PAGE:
Our top tips for keeping your dog calm and happy during fireworks
Posted by Matt Sadler
Remember, remember, the fifth of November (and the evenings before) can be very frightening for dogs.
The loud noises and flashing lights of fireworks can cause distress, but there are things you can do to minimise this.
Here are our top 10 tips for keeping your dog calm and happy during a firework display.
1. Be prepared
Check where and when firework displays are being held in your local area. Also ask your neighbour if they are planning anything.
2. Distraction tactics
Distractions can work wonders. Distract your dog from the commotion outside by doing fun things indoors, such as playing retrieve or trick training, offering tasty treats, toys and verbal praise as rewards. Wherever your dog does choose to settle, providing him with a long-lasting chew or toy can be a great distraction from the noise going on outside.
3. Be there
Do not leave your dog alone if fireworks are expected. If you want to go out, get a friend who knows your dog well to come and sit with him, so he's not left alone to try to cope by himself.
4. Stay calm
Ignore the fireworks noise yourself. Stay calm - anxious owners can increase stress levels in their dog. Be as relaxed as normal as possible and your dog will mirror your mood. Rewards calm behaviour with doggie treats or playing with toys of interest.
5. It's OK to support your dog
Contrary to what you will often hear, if your dog is frightened it is OK to provide him with support and comfort. Allow your pet to settle where he feels safe - perhaps next to you. Don't push him away; ignoring your dog may only make things worse.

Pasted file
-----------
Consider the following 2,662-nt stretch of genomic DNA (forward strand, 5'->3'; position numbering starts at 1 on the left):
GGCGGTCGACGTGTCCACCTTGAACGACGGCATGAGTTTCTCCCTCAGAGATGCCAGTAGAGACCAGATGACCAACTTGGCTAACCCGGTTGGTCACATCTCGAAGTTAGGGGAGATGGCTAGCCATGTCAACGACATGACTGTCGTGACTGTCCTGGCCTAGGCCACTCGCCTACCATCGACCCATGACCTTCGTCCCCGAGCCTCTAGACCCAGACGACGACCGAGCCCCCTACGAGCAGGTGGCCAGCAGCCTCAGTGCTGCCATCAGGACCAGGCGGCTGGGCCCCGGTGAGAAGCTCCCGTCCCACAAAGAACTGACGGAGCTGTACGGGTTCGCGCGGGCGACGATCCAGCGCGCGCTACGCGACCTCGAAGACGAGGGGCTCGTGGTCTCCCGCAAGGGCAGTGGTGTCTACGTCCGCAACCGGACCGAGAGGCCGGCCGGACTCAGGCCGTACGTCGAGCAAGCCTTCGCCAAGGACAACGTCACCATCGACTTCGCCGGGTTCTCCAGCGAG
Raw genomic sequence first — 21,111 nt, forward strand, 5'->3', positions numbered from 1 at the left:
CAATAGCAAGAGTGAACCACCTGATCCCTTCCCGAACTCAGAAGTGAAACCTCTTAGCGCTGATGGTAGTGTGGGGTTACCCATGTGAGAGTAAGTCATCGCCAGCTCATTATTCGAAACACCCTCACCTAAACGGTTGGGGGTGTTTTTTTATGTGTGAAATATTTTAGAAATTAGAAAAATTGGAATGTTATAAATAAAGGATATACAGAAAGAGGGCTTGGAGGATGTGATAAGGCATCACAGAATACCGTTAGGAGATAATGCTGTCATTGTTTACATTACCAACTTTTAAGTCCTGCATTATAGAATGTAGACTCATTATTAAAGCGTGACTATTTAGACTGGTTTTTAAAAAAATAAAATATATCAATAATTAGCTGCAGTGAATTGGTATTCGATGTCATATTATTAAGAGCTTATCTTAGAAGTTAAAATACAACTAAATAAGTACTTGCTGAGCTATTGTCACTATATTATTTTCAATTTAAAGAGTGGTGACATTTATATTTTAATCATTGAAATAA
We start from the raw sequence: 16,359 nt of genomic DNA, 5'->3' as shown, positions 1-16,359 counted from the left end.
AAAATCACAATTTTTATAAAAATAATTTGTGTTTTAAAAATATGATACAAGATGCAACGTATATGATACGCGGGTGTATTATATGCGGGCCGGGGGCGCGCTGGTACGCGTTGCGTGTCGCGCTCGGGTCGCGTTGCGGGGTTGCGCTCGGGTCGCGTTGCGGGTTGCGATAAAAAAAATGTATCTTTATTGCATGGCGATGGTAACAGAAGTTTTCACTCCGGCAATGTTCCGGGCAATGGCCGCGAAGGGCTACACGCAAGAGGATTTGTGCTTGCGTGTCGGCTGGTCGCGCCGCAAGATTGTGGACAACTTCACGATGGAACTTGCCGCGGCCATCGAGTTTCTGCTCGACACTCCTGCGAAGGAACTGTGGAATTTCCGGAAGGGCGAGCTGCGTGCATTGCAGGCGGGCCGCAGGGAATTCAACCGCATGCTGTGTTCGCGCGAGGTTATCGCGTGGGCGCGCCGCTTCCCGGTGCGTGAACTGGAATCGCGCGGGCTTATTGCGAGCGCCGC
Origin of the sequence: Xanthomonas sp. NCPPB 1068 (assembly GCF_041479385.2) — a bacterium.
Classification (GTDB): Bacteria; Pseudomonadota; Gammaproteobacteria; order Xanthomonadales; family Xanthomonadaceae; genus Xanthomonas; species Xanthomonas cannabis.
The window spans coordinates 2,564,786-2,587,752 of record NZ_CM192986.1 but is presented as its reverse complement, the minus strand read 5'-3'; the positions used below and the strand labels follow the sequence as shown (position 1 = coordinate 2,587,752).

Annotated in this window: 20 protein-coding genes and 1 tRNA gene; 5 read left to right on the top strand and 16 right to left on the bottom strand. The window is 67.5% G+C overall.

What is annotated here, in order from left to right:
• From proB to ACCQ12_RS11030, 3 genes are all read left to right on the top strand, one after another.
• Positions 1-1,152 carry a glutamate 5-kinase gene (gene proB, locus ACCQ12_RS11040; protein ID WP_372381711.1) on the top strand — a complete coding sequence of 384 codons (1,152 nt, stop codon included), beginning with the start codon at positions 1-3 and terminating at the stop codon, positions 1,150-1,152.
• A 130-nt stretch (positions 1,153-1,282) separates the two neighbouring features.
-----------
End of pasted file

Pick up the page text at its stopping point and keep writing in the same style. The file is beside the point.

6. Walk before dusk
Take your dog for a long walk while it's still light so that he is relaxed and will not need to go to the toilet once the fireworks start. If he needs to be taken out again, try to wait until after any fireworks have finished and keep him on a lead.
7. Be forgiving
If your dog is destructive or goes to the toilet in the house, it is likely to be due to the stress caused by fireworks. Getting angry will only aggravate the situation. It's best to ignore it for the night, then seek advice from a behaviourist or trainer as it could be a sign of severe noise phobia.
8. Be secure
Escape-proof your house. Keep doors and windows shut and block off any dangerous or unsuitable areas your dog may get into.
9. Make a 'safe' place
Make sure your dog always has somewhere to hide if he wants to and has access to this place at all times. You can create a den, but he may choose a small, dark corner somewhere - and that is fine. Place a comfy bed in the den, with extra blankets for him to burrow in.
10. Draw the curtains
Close the curtains or use blackout blinds to stop your dog being startled by flashing lights. Keep lights on in some rooms and leaving others in darkness will enable your pet to choose where they feel safest. Use blankets along the bottom of doors to block sound and light.
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